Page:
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Tenant Frequently Asked Questions

Answers to your common questions

  • Q: Can I use my Security Deposit as my last months rent?+

    A: No, you cannot without written approval from the landlord. The Security Deposit is meant to cover damages under the terms of the lease.
  • Q: Does a landlord have to return my deposit if I put it down to hold the property and I changed my mind?+

    A: No, a landlord does not have to return your deposit if you changed your mind. If the landlord decides not to rent it, they would need to return your deposit.
  • Q: How big can the security deposit be?+

    A: In an unfurnished rental, the landlord can require up to two months of rent as a security. A furnished rental unit can require a deposit three times rent or more in some cases.
  • Q: How can I avoid a Security Deposit dispute when I move out?+

    A: Simply, keep great records. Use your phone to shoot video or take pictures. This should be done when you move in, to avoid any issues.
  • Q: How often can a landlord raise my rent?+

    A: If you do not have a lease, it could be raised as often as properly notified. This would be protected by signing a lease with terms that state the rent is X from beginning date to lease expiration date.
  • Q: Is the landlord required to repair all of my requests?+

    A: No, the landlord is required to offer and maintain the rental unit and common areas as “habital” condition unless the tenant has caused the problem or damage. Habitable means the unit does not have problems that can affect health and safety of the tenants.
  • Q: What can be deducted from my Security Deposit?+

    A: A landlord can deduct unpaid rent, cleaning, damages beyond normal wear and tear. Tenants are required (and expected) to leave the unit as clean as when they moved in. This includes carpet, drapes, blinds, ovens, microwaves, window sills, etc, etc. Normal wear and tear is expected and would consist of natural discoloration of paint, carpet etc due to time, sun and more. Dirt is not normal wear and tear and would be required to be cleaned or removed. Click here to view our Vacating Checklist
  • Q: What can I do if the landlord keeps my security deposit?+

    A: You should write a letter to the landlord demanding an itemized deduction. If this does not help to solve the problem, you can file a small claims case at your local court.
  • Q: What do I do if I just don’t have the money to pay rent?+

    A: If you know in advance, please call as soon as possible to discuss. We will do our best to see if we can arrange something. If you are unable to make rent, you need to move out as soon as possible before the issue gets more expensive with attorneys, late fees, etc.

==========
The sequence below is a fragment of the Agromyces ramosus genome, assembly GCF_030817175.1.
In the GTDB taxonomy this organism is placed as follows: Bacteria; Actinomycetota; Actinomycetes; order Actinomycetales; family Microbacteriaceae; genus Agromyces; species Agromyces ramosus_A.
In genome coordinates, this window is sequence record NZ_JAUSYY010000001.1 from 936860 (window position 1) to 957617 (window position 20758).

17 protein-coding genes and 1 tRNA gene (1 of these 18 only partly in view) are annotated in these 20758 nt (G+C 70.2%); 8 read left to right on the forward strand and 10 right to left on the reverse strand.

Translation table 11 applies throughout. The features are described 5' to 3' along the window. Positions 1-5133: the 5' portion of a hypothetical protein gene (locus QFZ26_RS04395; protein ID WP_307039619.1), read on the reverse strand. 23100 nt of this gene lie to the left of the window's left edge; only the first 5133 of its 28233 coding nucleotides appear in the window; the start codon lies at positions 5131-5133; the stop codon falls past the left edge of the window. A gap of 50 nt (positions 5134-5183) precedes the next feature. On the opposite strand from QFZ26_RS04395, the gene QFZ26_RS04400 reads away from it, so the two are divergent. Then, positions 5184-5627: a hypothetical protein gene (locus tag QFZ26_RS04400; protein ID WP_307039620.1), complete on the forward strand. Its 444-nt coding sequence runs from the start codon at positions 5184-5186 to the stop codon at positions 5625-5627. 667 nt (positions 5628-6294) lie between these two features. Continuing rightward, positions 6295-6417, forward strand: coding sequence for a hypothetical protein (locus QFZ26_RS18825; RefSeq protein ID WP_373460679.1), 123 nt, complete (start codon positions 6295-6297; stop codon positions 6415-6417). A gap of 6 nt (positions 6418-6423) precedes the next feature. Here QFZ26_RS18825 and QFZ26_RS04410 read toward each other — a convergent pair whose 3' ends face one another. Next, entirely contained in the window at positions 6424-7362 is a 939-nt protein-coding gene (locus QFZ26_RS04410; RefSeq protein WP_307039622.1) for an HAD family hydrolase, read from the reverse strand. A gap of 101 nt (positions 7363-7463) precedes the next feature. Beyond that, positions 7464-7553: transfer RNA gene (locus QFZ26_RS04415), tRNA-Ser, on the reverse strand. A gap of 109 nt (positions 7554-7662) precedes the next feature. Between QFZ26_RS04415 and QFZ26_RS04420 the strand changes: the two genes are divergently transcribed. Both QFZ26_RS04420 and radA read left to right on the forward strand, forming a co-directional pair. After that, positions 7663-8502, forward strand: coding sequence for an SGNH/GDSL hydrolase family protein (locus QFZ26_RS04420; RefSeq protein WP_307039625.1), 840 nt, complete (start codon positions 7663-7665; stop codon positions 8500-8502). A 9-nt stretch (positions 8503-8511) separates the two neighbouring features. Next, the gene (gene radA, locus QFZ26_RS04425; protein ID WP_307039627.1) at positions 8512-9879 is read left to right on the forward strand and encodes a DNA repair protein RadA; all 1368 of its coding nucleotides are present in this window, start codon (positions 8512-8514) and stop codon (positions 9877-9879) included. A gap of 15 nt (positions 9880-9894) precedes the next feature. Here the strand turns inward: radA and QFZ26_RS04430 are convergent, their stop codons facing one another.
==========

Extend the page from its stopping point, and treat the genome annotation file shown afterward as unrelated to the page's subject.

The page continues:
• Q: What if the owner sells the property I’m renting?+

    A: If your property is sold, the current landlord would need to transfer any deposits, prepaid rent over to the new owner. The new owner would know he/she is purchasing a property with a current tenant occupying it and you would be contacted to discuss options of remaining in throughout the lease, or being released of your lease and giving ample time to move out. You will be involved and have some input.
  • Q: What kind of pets are not allowed?+

    A: PropM, Inc. is pet-friendly and we understand the important role your furry companion plays in your life. Breed and animal restrictions will vary by each individually owned property. For your convenience, please find the Restricted Breed list below for your review.

    The following animals are strictly prohibited:

    Breeds of Dogs:

    • Pit Bulls
    • Rottweiler
    • German Shepherds
    • Huskies
    • Malamutes
    • Dobermans
    • Chow Chows
    • St. Bernard
    • Great Dane
    • Akita
    • Terrier (Staffordshire)
    • American Bull Dog
    • Wolf Hybrid
    • Presa Canarios
    • Karelian Bear Dog
    • Any hybrid or mixed breed of one of the aforementioned breeds

    Poisonous Animals:

    • Tarantulas
    • Piranhas

    Exotic Animals:

    • Reptiles (snakes, iguanas)
    • Ferrets
    • Skunks
    • Raccoons
    • Squirrels
    • Rabbits
    • Birds (parrots, cockatiels, macaws)
  • Q: What will the landlord do if I don’t pay rent?+

    A: If arrangements cannot be made, you will receive a 3 Day notice to pay rent or quit. This notice gives you 3 days to pay rent. The days start, the day after you receive the 3 day notice.